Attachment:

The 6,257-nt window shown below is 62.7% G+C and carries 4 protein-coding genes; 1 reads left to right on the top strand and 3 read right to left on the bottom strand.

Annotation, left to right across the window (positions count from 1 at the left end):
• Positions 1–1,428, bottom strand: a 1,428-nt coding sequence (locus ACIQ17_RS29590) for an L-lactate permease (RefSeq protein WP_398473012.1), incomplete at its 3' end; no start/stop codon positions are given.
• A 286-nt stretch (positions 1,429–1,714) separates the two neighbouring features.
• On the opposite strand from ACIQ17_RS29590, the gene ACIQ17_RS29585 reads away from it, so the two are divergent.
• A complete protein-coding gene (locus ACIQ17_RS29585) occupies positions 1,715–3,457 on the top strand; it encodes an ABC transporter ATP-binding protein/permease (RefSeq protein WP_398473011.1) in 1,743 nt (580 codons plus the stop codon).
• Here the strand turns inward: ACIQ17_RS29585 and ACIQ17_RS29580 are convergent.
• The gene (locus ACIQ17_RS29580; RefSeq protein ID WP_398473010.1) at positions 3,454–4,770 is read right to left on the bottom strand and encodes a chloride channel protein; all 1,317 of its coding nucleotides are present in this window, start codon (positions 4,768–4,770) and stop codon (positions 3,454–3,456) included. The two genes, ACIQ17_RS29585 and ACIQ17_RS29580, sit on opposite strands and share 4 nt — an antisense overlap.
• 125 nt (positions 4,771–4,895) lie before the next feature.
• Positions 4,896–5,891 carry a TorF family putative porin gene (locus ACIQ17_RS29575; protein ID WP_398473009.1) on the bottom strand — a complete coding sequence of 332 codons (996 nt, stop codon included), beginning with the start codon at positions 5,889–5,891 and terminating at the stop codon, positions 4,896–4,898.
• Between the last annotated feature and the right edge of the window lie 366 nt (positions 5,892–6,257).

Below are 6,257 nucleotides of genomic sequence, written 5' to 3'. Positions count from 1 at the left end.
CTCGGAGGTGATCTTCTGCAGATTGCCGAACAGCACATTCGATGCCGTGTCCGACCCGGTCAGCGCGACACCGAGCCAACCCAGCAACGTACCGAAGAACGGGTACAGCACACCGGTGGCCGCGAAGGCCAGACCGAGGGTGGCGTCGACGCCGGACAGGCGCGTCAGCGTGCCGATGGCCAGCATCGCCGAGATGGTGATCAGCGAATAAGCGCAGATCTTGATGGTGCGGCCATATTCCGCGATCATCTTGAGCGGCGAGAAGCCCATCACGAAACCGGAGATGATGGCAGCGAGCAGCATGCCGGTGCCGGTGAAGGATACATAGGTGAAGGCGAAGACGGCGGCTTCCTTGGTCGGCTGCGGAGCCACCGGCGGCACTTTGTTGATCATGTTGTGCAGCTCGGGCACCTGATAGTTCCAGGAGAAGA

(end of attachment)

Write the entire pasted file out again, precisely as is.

The 6,257-nt window shown below is 62.7% G+C and carries 4 protein-coding genes; 1 reads left to right on the top strand and 3 read right to left on the bottom strand.

Annotation, left to right across the window (positions count from 1 at the left end):
• Positions 1–1,428, bottom strand: a 1,428-nt coding sequence (locus ACIQ17_RS29590) for an L-lactate permease (RefSeq protein WP_398473012.1), incomplete at its 3' end; no start/stop codon positions are given.
• A 286-nt stretch (positions 1,429–1,714) separates the two neighbouring features.
• On the opposite strand from ACIQ17_RS29590, the gene ACIQ17_RS29585 reads away from it, so the two are divergent.
• A complete protein-coding gene (locus ACIQ17_RS29585) occupies positions 1,715–3,457 on the top strand; it encodes an ABC transporter ATP-binding protein/permease (RefSeq protein WP_398473011.1) in 1,743 nt (580 codons plus the stop codon).
• Here the strand turns inward: ACIQ17_RS29585 and ACIQ17_RS29580 are convergent.
• The gene (locus ACIQ17_RS29580; RefSeq protein ID WP_398473010.1) at positions 3,454–4,770 is read right to left on the bottom strand and encodes a chloride channel protein; all 1,317 of its coding nucleotides are present in this window, start codon (positions 4,768–4,770) and stop codon (positions 3,454–3,456) included. The two genes, ACIQ17_RS29585 and ACIQ17_RS29580, sit on opposite strands and share 4 nt — an antisense overlap.
• 125 nt (positions 4,771–4,895) lie before the next feature.
• Positions 4,896–5,891 carry a TorF family putative porin gene (locus ACIQ17_RS29575; protein ID WP_398473009.1) on the bottom strand — a complete coding sequence of 332 codons (996 nt, stop codon included), beginning with the start codon at positions 5,889–5,891 and terminating at the stop codon, positions 4,896–4,898.
• Between the last annotated feature and the right edge of the window lie 366 nt (positions 5,892–6,257).

Below are 6,257 nucleotides of genomic sequence, written 5' to 3'. Positions count from 1 at the left end.
CTCGGAGGTGATCTTCTGCAGATTGCCGAACAGCACATTCGATGCCGTGTCCGACCCGGTCAGCGCGACACCGAGCCAACCCAGCAACGTACCGAAGAACGGGTACAGCACACCGGTGGCCGCGAAGGCCAGACCGAGGGTGGCGTCGACGCCGGACAGGCGCGTCAGCGTGCCGATGGCCAGCATCGCCGAGATGGTGATCAGCGAATAAGCGCAGATCTTGATGGTGCGGCCATATTCCGCGATCATCTTGAGCGGCGAGAAGCCCATCACGAAACCGGAGATGATGGCAGCGAGCAGCATGCCGGTGCCGGTGAAGGATACATAGGTGAAGGCGAAGACGGCGGCTTCCTTGGTCGGCTGCGGAGCCACCGGCGGCACTTTGTTGATCATGTTGTGCAGCTCGGGCACCTGATAGTTCCAGGAGAAGA